Montreal Canadiens forward Max Pacioretty is going to take his medicine for an illegal hit on Pittsburgh's Kristopher Letang, but that doesn't mean he especially likes the taste of it The forward will watch the three games of the Habs' California road swing from the press box after NHL disciplinarian Brendan Shanahan mandated a suspension for a hit late in Saturday's game, a 4-3 Pittsburgh win.
But Pacioretty says he's been left confused by several assertions made by Shanahan, who he said compared the incident to the Pens' Matt Cooke's infamous blindside hit on Boston centre Marc Savard.
“I think that couldn't be any further from the truth. If you looked at the situation, me and Letang made eye contact, and I think that's what gave me the green light to try and hit him. I felt he put himself in a vulnerable position, maybe I shouldn't have even thought about hitting him because of the way the wind is blowing right with head shots, but I'd like to see a little bit of consistency,” he said Tuesday. “If the onus is on the hitter every single time I'd be fine with a suspension, but you 've seen instances where they've placed the onus on the person receiving the hit as well so I'm confused and a lot of other players are confused right now.”
Pacioretty may have a quibble, given Cooke arrived from behind Savard and that the puck was long gone - whereas it had barely left Letang's stick when Pacioretty arrived from an area of the ice where Letang will have seen him coming (Shanahan admitted as much).
And he may be left shaking his head for another reason. While Shanahan said it was Pacioretty's responsibility to avoid hitting Letang's head - despite the latter putting himself in a vulnerable position - earlier this year he put the onus on Montreal defenceman Chris Campoli to have his head up in deciding not to discipline Tampa's Ryan Malone for a pre-season hit where the big Lightning winger delivered a blow directly to Campoli's head.
Shanahan might argue that the Malone hit was a north-south incident whereas the Pacioretty-Letang collision was east-west, or that the position of Campoli's head changed whereas Letang's didn't. Still, it's the sort of nuance - along with the fact that the league saw fit to give a pass for head shots involving Boston's Milan Lucic and the New York Rangers' Wojtek Wolski earlier this season, that has players scratching their heads.
“It's tough to agree with (the decision) when you see a lot of other things that have happened, but I've obviously got to just keep my mouth shut and take it right now,” Pacioretty told reporters in Anaheim.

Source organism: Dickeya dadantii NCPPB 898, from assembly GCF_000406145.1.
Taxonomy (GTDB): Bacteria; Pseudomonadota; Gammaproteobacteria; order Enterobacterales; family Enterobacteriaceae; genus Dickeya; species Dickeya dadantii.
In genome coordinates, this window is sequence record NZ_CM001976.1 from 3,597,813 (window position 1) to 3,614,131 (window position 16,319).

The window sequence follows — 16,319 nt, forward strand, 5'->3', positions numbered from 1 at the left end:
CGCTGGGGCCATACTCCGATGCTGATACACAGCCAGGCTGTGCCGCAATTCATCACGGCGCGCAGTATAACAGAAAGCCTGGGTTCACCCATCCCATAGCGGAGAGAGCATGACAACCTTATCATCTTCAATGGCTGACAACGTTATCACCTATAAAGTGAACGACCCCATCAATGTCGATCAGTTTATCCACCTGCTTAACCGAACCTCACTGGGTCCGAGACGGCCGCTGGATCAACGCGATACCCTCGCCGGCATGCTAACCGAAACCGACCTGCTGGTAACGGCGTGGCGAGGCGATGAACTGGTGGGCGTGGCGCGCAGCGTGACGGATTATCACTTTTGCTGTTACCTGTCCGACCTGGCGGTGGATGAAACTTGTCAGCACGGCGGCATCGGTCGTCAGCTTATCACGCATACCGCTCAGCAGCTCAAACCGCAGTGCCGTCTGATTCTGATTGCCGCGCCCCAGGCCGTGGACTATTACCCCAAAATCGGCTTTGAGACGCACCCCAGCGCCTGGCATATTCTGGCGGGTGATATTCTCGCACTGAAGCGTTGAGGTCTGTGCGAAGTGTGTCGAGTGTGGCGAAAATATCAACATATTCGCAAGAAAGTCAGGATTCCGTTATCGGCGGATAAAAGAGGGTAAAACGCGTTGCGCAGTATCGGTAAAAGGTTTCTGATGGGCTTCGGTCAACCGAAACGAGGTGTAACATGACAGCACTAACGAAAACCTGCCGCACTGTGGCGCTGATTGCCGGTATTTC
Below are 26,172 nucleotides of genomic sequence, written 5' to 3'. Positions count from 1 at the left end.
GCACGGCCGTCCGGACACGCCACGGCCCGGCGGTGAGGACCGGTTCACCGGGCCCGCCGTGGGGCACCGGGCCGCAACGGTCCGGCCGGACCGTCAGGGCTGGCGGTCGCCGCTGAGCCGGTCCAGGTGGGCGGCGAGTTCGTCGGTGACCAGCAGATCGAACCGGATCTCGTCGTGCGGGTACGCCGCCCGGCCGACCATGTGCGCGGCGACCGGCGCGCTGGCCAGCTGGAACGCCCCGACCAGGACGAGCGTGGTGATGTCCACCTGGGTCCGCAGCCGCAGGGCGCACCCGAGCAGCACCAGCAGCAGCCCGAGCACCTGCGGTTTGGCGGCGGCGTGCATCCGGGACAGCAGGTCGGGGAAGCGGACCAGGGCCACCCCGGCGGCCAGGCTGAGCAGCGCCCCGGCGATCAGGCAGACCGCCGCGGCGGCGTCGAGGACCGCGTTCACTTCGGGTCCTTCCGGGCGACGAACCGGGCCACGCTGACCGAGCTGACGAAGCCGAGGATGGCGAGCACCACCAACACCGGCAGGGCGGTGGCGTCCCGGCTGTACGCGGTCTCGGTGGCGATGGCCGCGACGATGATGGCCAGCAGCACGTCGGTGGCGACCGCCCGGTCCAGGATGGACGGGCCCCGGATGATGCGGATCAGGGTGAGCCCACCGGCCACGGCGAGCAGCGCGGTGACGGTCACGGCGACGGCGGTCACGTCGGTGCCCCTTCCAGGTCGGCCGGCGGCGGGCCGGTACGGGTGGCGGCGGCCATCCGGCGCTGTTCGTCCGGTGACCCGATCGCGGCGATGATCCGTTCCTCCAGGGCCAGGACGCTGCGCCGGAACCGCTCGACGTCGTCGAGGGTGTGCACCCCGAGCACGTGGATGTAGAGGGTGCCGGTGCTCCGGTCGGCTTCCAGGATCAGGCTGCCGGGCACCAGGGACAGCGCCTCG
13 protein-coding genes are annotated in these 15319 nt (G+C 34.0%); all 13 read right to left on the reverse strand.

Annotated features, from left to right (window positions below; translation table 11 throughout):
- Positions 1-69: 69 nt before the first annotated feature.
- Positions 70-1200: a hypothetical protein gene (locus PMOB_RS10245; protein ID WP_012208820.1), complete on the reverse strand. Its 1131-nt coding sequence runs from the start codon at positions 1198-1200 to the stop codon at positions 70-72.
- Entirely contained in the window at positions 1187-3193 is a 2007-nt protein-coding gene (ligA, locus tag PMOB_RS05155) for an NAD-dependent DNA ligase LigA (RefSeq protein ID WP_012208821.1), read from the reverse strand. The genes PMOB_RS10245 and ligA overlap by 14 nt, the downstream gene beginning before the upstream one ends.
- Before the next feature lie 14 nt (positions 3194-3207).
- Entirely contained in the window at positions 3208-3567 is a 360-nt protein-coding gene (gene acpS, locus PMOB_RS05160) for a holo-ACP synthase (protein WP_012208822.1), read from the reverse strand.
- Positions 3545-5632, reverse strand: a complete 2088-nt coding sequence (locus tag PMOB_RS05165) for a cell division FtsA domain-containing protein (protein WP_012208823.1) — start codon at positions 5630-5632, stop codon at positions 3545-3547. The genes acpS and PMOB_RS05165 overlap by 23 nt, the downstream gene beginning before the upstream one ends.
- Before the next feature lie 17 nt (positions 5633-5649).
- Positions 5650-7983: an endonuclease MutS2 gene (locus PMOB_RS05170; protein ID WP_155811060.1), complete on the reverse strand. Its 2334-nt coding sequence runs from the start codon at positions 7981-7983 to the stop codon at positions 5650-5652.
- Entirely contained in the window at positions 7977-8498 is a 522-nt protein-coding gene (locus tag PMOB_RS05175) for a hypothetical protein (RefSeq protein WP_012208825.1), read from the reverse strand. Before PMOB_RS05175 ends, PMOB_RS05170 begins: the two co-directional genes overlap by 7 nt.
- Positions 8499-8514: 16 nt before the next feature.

He later added that the incident could change the way he plays: “to be completely honest with you, I've been scared to hit people out there. A lot of times you're going in on the forecheck and the defenceman turns his back to you . . . it's a fast game, injuries are going to happen, that's why it's tough on someone who is expected to finish their hits.
At the same time, Pacioretty said he accepts the ruling.
“The blame's on me, I made a bad decision . . . down the road I'm definitely not going to make that hit when someone's coming through the middle, but I don't see why I should give him a free pass to come through the zone like that and get a free shot on net,” he said, adding that his whole life he's been told that wingers should step up in that situation.
If the penalty seems to steep to many Canadiens fans, Letang thinks it's just about right.
“I think it's a fair amount of games,” he told reporters in New York, where the Penguins play the Rangers on Tuesday.
Letang said he hasn't experienced much in the way of concussion symptoms since the hit - only a little fatigue - and that his broken nose won't stop him playing as long as he has medical clearance. Team doctors gave Letang a baseline test after the hit, and he said he has completed it several times in the intervening days.
Nor does the Montreal native, who came back from the hit to score a controversial overtime winner, harbour any animosity toward Pacioretty.
“I'm not (angry) at him, I don't think he's a dirty player,” Letang said on the team's website. “I don't think he's out there to hurt anyone, but you have to be responsible of your actions on the ice . . . it's about the safety of the players.”